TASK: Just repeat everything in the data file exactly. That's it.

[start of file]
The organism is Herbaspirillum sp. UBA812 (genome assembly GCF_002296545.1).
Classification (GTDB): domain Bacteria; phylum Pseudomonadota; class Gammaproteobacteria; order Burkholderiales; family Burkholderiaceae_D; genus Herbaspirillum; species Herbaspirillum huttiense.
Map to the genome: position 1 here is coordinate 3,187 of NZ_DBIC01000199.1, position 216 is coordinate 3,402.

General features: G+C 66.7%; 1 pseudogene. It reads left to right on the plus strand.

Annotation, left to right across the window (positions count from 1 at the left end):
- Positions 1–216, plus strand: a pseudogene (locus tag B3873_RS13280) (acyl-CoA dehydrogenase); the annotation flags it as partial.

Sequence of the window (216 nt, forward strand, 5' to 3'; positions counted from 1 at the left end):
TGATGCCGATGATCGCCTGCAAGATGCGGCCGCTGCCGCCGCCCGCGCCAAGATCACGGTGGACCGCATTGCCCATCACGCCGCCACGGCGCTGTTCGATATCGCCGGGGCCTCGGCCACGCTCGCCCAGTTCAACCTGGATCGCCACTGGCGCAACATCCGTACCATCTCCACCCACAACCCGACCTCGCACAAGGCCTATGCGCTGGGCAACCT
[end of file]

The organism is Herbaspirillum sp. UBA812 (genome assembly GCF_002296545.1).
Classification (GTDB): domain Bacteria; phylum Pseudomonadota; class Gammaproteobacteria; order Burkholderiales; family Burkholderiaceae_D; genus Herbaspirillum; species Herbaspirillum huttiense.
Map to the genome: position 1 here is coordinate 3,187 of NZ_DBIC01000199.1, position 216 is coordinate 3,402.

General features: G+C 66.7%; 1 pseudogene. It reads left to right on the plus strand.

Annotation, left to right across the window (positions count from 1 at the left end):
- Positions 1–216, plus strand: a pseudogene (locus tag B3873_RS13280) (acyl-CoA dehydrogenase); the annotation flags it as partial.

Sequence of the window (216 nt, forward strand, 5' to 3'; positions counted from 1 at the left end):
TGATGCCGATGATCGCCTGCAAGATGCGGCCGCTGCCGCCGCCCGCGCCAAGATCACGGTGGACCGCATTGCCCATCACGCCGCCACGGCGCTGTTCGATATCGCCGGGGCCTCGGCCACGCTCGCCCAGTTCAACCTGGATCGCCACTGGCGCAACATCCGTACCATCTCCACCCACAACCCGACCTCGCACAAGGCCTATGCGCTGGGCAACCT